WASHINGTON — Soon after President Barack Obama signed an executive order Saturday lifting sanctions against Iran for seeking to acquire nuclear weapons, Republican critics and the American Israel Public Affairs Committee (AIPAC) issued stark warnings as the July 2015 accord forged by the United States and world powers began taking effect.

Obama’s eight-page executive order comes after International Atomic Energy Agency (IAEA) inspectors confirmed Saturday that Iran has dismantled most of its nuclear program, living up to its commitments in the Joint Comprehensive Plan of Action (JCPOA). The move paves the way for Iran to re-enter the international finance system, which will free up Iranian assets estimated to be between $100 to $150 billion.

“Today cannot be the beginning of the United States and Europe turning a blind eye to the troubling threat of a nuclear-armed Iran,” Tennessee Senator Bob Corker said in a statement. “Now armed with an initial windfall of more than $100 billion, Iran will have vast new resources to continue sponsoring terrorism, threatening its neighbors, and funding its nuclear and missile programs.”

Corker, who is also the chairman of the Senate Foreign Relations Committee, urged the US administration and its European partners to ensure that any violations of the deal are met with “immediate consequences.” Moreover, he vowed that his committee will continue to maintain “vigorous oversight” of the deal’s implementation and will use its available tools to “impose new sanctions should Iran breach the terms of the agreement.”

This latest step — “implementation day” as it is called in the text of the JCPOA — also comes on the heels of Tehran releasing four American prisoners held in Iranian custody, including Washington Post correspondent Jason Rezaian, in exchange for seven people imprisoned or charged in the United States, according to US and Iranian officials. A fifth American prisoner was additionally released in a separate “humanitarian gesture.”

Senator Bob Corker (left), speaks while flanked by ranking member Sen. Bob Menendez during a Senate Foreign Relations Committee hearing on Capitol Hill, in Washington, DC, March 11, 2015 (photo credit: Mark Wilson/Getty Images/AFP)

Senator Bob Corker (left), speaks while flanked by ranking member Sen. Bob Menendez during a Senate Foreign Relations Committee hearing on Capitol Hill, in Washington, DC, March 11, 2015 (photo credit: Mark Wilson/Getty Images/AFP)

“While I am delighted that our citizens who have been unjustly held in Iran will be released back to the United States and reunited with their families, we need to understand more fully all the details and implications of this arrangement, including its timing,” Corker said.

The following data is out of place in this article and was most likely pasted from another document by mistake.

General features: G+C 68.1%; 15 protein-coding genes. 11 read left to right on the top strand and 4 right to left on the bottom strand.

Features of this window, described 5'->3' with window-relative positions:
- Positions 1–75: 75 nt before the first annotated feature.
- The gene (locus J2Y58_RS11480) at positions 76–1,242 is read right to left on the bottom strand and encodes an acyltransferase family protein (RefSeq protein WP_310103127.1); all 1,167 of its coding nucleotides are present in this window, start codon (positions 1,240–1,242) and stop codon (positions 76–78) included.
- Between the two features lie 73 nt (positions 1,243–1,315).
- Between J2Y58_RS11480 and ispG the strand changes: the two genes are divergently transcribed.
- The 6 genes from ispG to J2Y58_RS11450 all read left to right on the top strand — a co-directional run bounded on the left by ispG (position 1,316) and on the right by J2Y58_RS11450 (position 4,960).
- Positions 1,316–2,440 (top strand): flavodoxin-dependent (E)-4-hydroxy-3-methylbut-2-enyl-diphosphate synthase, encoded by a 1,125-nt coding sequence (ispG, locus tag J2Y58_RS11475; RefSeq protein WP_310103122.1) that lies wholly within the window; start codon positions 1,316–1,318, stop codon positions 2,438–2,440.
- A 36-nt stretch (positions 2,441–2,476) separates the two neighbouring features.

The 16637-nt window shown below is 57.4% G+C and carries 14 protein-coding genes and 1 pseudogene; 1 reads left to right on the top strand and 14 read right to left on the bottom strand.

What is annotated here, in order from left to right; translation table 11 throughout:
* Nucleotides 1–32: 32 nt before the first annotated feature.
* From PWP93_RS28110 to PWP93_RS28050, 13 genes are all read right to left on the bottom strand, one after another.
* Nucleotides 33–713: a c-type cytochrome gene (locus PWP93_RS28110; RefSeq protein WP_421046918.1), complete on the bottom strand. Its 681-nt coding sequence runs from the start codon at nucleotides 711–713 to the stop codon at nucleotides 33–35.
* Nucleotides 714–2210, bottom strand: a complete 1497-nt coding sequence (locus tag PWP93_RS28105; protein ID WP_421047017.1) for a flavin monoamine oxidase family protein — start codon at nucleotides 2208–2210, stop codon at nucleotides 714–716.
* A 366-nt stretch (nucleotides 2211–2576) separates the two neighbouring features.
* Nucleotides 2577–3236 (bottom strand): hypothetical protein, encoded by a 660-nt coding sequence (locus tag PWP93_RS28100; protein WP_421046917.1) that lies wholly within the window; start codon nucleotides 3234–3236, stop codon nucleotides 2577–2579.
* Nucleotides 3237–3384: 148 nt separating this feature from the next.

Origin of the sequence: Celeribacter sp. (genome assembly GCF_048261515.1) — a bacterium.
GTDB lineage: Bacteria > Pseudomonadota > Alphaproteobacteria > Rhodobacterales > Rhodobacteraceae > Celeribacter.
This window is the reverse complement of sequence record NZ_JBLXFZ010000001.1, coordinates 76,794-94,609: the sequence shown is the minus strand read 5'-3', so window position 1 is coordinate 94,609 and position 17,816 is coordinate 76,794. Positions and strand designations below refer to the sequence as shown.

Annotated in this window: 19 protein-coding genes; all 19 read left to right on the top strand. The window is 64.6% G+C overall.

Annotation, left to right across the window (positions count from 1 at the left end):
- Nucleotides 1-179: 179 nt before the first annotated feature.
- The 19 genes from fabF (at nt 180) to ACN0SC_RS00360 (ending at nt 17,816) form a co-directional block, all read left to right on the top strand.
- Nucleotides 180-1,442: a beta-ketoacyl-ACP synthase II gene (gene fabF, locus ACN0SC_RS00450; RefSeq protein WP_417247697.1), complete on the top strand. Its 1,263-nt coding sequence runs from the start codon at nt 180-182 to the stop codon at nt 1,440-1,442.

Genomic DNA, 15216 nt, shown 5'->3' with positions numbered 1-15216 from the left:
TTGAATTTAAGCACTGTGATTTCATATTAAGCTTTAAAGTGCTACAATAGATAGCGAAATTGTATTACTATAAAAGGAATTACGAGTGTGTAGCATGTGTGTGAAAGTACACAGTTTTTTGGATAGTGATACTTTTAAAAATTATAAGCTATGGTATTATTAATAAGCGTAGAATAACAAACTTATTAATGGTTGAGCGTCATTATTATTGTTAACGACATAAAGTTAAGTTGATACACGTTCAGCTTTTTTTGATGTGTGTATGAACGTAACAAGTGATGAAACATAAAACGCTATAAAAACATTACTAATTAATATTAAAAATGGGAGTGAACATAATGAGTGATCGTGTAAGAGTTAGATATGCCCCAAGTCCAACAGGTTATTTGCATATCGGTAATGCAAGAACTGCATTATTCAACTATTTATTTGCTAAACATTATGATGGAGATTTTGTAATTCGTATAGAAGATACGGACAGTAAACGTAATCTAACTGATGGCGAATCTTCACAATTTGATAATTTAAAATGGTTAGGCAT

Presidential candidate and Florida Sen. Marco Rubio issued his own statement castigating the deal’s implementation as providing Iran “much-needed funds to expand its regional aggression and its support to terrorist groups like Hezbollah.”

Invoking images of the 10 US Navy sailors’ detainment earlier this week and citing Iran’s testing of ballistic missiles earlier this month, Rubio said the deal “rewards bad behavior” and that injecting large sums of cash into the Iranian economy will bolster the rule of Syrian dictator Bashar Assad and foment the growth of the Islamic State terrorist group.

“The nuclear accord will subsidize Assad’s murder machine, the greatest single recruitment tool for the Islamic State,” Rubio said. “Fueling Iran’s regional ambitions and its support for Assad … will only cause ISIS to grow stronger, not weaker.”

He also vowed to “undo” the deal and “restore the sanctions” if elected to the White House, unlike former secretary of state and Democratic presidential frontrunner Hillary Clinton, who called the move “an important step forward in preventing Iran from obtaining a nuclear weapon.”

“Iran has dismantled centrifuges, disabled a reactor, and shipped out almost all of its enriched uranium,” she said in a statement. “These are important steps that make the United States, our allies, and the entire world safer. I congratulate President Obama and his team, and I’m proud of the role I played to get this process started.”

Hillary Clinton, April 1, 2015 in New York City. (Andrew Burton/Getty Images/AFP)

Hillary Clinton, April 1, 2015 in New York City. (Andrew Burton/Getty Images/AFP)

Nevertheless, she also said the United States “can’t take our eye off the ball.” If elected president, she vowed to “vigorously enforce” the agreement, confront any negative Iranian actions and “stand side-by-side with our ally Israel and our Arab partners.”

Meanwhile, AIPAC — which led a multimillion-dollar campaign to block the deal’s passage last summer — called Implementation Day a “dangerous moment for America and our allies.”

In a statement, the pro-Israel lobbying group bewailed Iranian actions in the past seven months, such as violating a United Nations ban on ballistic missile tests, increasing its support for Hezbollah, the Assad regime and other terrorist allies. It also lamented the IAEA closing its probe into Iran’s nuclear program last month.

“These failures to penalize Iran for its irresponsible behavior, violations of international restrictions and failure to come clean on its past nuclear activities hardly inspire confidence for strict implementation of the JCPOA,” the statement said.